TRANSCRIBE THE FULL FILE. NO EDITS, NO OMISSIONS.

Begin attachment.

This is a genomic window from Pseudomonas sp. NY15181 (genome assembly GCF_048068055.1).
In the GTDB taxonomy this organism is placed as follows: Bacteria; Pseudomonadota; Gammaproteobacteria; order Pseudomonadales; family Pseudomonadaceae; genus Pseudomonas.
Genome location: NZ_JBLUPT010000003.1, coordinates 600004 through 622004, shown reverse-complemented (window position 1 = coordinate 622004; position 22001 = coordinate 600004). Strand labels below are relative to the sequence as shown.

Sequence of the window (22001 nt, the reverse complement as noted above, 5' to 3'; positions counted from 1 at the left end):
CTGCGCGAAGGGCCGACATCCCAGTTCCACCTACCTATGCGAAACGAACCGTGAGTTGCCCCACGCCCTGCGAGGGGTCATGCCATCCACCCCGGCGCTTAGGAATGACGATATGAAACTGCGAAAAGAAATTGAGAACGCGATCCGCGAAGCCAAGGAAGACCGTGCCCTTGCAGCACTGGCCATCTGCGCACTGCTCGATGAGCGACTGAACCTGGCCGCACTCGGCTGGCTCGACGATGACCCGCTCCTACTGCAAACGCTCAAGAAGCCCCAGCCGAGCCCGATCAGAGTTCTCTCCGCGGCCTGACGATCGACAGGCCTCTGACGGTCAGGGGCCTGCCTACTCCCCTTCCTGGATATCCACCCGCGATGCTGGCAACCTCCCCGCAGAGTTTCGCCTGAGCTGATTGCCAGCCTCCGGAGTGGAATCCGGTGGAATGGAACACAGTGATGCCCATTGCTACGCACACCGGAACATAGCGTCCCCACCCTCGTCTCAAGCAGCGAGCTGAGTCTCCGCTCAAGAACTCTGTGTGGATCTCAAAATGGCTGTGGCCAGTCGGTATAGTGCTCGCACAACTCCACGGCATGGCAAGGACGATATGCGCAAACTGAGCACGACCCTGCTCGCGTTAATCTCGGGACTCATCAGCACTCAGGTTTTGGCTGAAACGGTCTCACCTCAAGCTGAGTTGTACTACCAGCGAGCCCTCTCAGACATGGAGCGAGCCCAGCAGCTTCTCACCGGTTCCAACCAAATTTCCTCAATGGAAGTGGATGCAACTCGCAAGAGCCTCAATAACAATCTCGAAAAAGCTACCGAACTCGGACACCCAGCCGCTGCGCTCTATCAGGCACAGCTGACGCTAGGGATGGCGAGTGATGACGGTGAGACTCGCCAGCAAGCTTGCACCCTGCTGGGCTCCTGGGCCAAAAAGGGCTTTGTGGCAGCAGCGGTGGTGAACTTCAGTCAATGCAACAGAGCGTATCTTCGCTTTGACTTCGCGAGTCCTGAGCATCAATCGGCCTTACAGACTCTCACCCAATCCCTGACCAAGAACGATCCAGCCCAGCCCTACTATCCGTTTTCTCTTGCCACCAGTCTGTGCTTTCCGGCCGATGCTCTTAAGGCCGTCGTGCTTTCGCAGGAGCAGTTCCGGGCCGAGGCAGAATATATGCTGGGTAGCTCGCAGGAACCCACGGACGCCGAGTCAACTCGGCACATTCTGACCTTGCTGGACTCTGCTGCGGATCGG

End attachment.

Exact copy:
This is a genomic window from Pseudomonas sp. NY15181 (genome assembly GCF_048068055.1).
In the GTDB taxonomy this organism is placed as follows: Bacteria; Pseudomonadota; Gammaproteobacteria; order Pseudomonadales; family Pseudomonadaceae; genus Pseudomonas.
Genome location: NZ_JBLUPT010000003.1, coordinates 600004 through 622004, shown reverse-complemented (window position 1 = coordinate 622004; position 22001 = coordinate 600004). Strand labels below are relative to the sequence as shown.

Sequence of the window (22001 nt, the reverse complement as noted above, 5' to 3'; positions counted from 1 at the left end):
CTGCGCGAAGGGCCGACATCCCAGTTCCACCTACCTATGCGAAACGAACCGTGAGTTGCCCCACGCCCTGCGAGGGGTCATGCCATCCACCCCGGCGCTTAGGAATGACGATATGAAACTGCGAAAAGAAATTGAGAACGCGATCCGCGAAGCCAAGGAAGACCGTGCCCTTGCAGCACTGGCCATCTGCGCACTGCTCGATGAGCGACTGAACCTGGCCGCACTCGGCTGGCTCGACGATGACCCGCTCCTACTGCAAACGCTCAAGAAGCCCCAGCCGAGCCCGATCAGAGTTCTCTCCGCGGCCTGACGATCGACAGGCCTCTGACGGTCAGGGGCCTGCCTACTCCCCTTCCTGGATATCCACCCGCGATGCTGGCAACCTCCCCGCAGAGTTTCGCCTGAGCTGATTGCCAGCCTCCGGAGTGGAATCCGGTGGAATGGAACACAGTGATGCCCATTGCTACGCACACCGGAACATAGCGTCCCCACCCTCGTCTCAAGCAGCGAGCTGAGTCTCCGCTCAAGAACTCTGTGTGGATCTCAAAATGGCTGTGGCCAGTCGGTATAGTGCTCGCACAACTCCACGGCATGGCAAGGACGATATGCGCAAACTGAGCACGACCCTGCTCGCGTTAATCTCGGGACTCATCAGCACTCAGGTTTTGGCTGAAACGGTCTCACCTCAAGCTGAGTTGTACTACCAGCGAGCCCTCTCAGACATGGAGCGAGCCCAGCAGCTTCTCACCGGTTCCAACCAAATTTCCTCAATGGAAGTGGATGCAACTCGCAAGAGCCTCAATAACAATCTCGAAAAAGCTACCGAACTCGGACACCCAGCCGCTGCGCTCTATCAGGCACAGCTGACGCTAGGGATGGCGAGTGATGACGGTGAGACTCGCCAGCAAGCTTGCACCCTGCTGGGCTCCTGGGCCAAAAAGGGCTTTGTGGCAGCAGCGGTGGTGAACTTCAGTCAATGCAACAGAGCGTATCTTCGCTTTGACTTCGCGAGTCCTGAGCATCAATCGGCCTTACAGACTCTCACCCAATCCCTGACCAAGAACGATCCAGCCCAGCCCTACTATCCGTTTTCTCTTGCCACCAGTCTGTGCTTTCCGGCCGATGCTCTTAAGGCCGTCGTGCTTTCGCAGGAGCAGTTCCGGGCCGAGGCAGAATATATGCTGGGTAGCTCGCAGGAACCCACGGACGCCGAGTCAACTCGGCACATTCTGACCTTGCTGGACTCTGCTGCGGATCGG